HOUSTON DIVORCE & FAMILY LAW ATTORNEYS
Serving Clients in Houston, West Houston, Southwest Houston, Sugar Land, Katy, Copperfield, Memorial, Spring, Jersey Villiage, Tomball, Conroe, Montgomery, Northwest Houston, Northchase, Spring Cypress, Champion Forest, The Woodlands, Kingwood, Humble, Lake Houston, Midtown, Memorial, West Oaks, Royal Oaks, Clear Lake, League City, Westchase Business District, Harris County, Montgomery County, Fort Bend County, Brazoria County, and Galveston County.
HOUSTON UNCONTESTED DIVORCE LAWYERS
Experienced Houston Family Law Attorneys & The Woodlands Divorce Lawyers
Texas Uncontested Divorce
The Texas Family Codes provide a relatively easy way in which a couple who have agreed in all issues regarding the division of properties, child custody, and child support, to file and conclude their divorce. This process is often referred to as “uncontested divorce.” As such, Texas is one of the friendliest jurisdictions where a divorce is much less time consuming than other states. This process is expedited when the spouses agreed in all issues, including but not exclusive to the division of properties, Child custody and visitation, and child and spousal supports. Further, because Texas is a “no fault” divorce state, a couple only need to show that there are irreconcilable differences between the spouses in order to file a divorce petition. Our Houston Uncontested Divorce Attorneys and our Spring and Conroe Uncontested Divorce Lawyers are experienced in preparation and filing uncontested divorces. Our Houston Divorce Attorneys will assist you in preparing and filing an uncontested divorce at a relatively low rate. Best of all, the uncontested divorce in Texas can be as quickly as 60 days from the date of filing. For more information, please contact our Harris County Divorce Lawyers and our Montgomery COunty Uncontested Divorce Attorneys at 713-492-0337.
In an uncontested divorce, it is often that only one party is represented by a lawyer. The Houston Uncontested Divorce Attorneys represents just either the non-petitioning spouse or the petitioning spouse. The petitioning spouse is the party that would be filing the original petition for divorce. If the non-petitioning spouse is also represented by an attorney for negotiation purposes, the divorce may become a contested divorce if the other party and opposing counsel determined that the division of property, custody, or visitation of minor children is not fair and equitable. Therefore, although many couples who thought that they may have an uncontested divorce, at first impression, may have differences that needed negotiation and settlement prior to filing or finalizing the divorce. As such, the parties will be adding time and expenses to the process.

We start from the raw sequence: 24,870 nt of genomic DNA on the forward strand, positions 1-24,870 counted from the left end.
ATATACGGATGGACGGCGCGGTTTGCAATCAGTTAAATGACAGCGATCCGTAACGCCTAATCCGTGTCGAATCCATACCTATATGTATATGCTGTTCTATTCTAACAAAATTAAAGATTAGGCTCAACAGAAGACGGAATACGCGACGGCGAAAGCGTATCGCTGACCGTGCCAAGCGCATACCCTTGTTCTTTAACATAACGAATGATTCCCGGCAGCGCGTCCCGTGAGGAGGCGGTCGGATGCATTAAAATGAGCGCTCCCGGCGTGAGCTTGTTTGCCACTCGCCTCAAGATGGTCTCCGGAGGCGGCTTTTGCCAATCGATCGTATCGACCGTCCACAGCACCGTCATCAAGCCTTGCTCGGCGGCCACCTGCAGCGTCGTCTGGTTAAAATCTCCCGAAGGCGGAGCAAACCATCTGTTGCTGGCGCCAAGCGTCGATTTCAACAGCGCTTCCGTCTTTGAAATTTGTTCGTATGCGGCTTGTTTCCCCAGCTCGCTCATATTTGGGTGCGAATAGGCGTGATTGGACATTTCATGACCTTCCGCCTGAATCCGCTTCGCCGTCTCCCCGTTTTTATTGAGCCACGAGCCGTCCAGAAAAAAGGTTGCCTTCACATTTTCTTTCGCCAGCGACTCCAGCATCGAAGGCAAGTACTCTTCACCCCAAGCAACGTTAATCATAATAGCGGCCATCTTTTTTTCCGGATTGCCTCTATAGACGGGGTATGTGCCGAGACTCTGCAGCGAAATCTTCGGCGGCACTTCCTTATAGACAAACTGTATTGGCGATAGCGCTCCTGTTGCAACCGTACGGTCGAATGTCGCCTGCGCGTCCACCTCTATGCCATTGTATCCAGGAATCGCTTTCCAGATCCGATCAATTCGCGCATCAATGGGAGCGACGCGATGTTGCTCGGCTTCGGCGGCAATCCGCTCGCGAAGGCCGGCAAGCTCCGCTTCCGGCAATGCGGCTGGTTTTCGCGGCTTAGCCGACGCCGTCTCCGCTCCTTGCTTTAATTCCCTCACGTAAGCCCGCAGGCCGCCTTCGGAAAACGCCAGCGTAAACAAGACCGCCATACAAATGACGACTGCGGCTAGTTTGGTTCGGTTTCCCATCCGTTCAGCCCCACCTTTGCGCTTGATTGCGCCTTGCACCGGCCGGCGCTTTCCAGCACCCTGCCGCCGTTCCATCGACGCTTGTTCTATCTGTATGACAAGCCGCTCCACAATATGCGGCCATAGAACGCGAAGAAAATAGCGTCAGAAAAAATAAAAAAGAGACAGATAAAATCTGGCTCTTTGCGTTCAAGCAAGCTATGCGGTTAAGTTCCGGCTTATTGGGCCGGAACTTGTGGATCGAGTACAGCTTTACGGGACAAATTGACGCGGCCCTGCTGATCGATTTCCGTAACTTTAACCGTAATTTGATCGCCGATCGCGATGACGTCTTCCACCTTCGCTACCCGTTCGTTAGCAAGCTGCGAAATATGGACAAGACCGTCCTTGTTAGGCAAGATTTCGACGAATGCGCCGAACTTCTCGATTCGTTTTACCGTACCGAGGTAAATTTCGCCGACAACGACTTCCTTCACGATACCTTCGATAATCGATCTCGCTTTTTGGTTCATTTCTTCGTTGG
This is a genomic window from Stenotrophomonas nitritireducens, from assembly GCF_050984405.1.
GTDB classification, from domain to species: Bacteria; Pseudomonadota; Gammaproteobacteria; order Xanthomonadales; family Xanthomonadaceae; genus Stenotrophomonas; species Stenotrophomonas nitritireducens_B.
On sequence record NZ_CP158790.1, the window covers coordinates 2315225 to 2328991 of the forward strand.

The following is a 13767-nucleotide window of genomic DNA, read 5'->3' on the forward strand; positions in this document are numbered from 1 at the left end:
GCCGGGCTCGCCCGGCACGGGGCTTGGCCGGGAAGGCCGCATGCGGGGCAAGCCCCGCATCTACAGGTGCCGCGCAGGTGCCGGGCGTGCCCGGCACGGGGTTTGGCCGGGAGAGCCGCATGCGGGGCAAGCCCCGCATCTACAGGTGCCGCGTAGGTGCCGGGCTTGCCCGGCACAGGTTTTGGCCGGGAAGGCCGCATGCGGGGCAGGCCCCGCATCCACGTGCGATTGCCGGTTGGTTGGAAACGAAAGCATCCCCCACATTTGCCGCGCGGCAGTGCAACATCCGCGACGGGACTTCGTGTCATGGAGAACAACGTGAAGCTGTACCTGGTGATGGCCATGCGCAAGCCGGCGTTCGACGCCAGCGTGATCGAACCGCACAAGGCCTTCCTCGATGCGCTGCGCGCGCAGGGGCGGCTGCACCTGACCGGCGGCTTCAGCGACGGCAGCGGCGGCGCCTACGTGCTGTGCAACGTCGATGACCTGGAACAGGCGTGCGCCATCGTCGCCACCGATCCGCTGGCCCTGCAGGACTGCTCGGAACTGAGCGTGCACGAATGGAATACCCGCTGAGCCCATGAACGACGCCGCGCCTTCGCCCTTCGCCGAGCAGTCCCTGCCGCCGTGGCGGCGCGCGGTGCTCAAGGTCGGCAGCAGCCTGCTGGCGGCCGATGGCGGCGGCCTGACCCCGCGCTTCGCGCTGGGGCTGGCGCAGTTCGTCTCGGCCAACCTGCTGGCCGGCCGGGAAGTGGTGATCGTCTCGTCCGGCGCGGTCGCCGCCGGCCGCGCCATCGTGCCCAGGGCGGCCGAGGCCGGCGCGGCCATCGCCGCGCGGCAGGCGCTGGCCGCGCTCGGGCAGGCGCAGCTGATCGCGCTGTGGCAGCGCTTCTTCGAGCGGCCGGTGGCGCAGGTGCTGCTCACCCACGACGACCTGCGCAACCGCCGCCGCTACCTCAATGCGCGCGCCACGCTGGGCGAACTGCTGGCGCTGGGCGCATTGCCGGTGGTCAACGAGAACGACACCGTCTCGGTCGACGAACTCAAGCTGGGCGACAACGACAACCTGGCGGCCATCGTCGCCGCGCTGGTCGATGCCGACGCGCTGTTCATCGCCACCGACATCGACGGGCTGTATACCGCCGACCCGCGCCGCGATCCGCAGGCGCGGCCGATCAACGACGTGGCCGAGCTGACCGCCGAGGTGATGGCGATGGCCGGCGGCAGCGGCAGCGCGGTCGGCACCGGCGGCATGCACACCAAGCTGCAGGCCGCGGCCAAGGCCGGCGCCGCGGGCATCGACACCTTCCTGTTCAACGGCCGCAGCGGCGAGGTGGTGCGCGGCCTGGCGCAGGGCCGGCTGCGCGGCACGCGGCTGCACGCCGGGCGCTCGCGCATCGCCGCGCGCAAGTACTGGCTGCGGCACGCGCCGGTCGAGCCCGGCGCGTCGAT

Drafting and Filing Procedures in Harris and Montgomery Counties Texas
Once the parties have agreed on all issues concerning properties and children, including custody and visitation, the North Houston Divorce Attorneys and the Spring Cypress Divorce Lawyers will draft the original petition for divorce and file it with the court. The original petition will demonstrate that the couple are legally married and state specific facts of the grounds for the divorce. In Harris County, all divorce proceedings are filed at the Harris County Family Law Center, which are the County District Courts designated solely for family law filings, including paternity suits and suits affecting the parent-child relationship (SAPCR). The procedures in Montgomery County and Fort Bend County in Texas are different, however. In both Montgomery and Fort Bend Counties, the divorce petitions are filed at the same intake clerk at the Country District Clerk. The clerk will then assign the case to a county district court, which may hear a number of other civil litigation suits.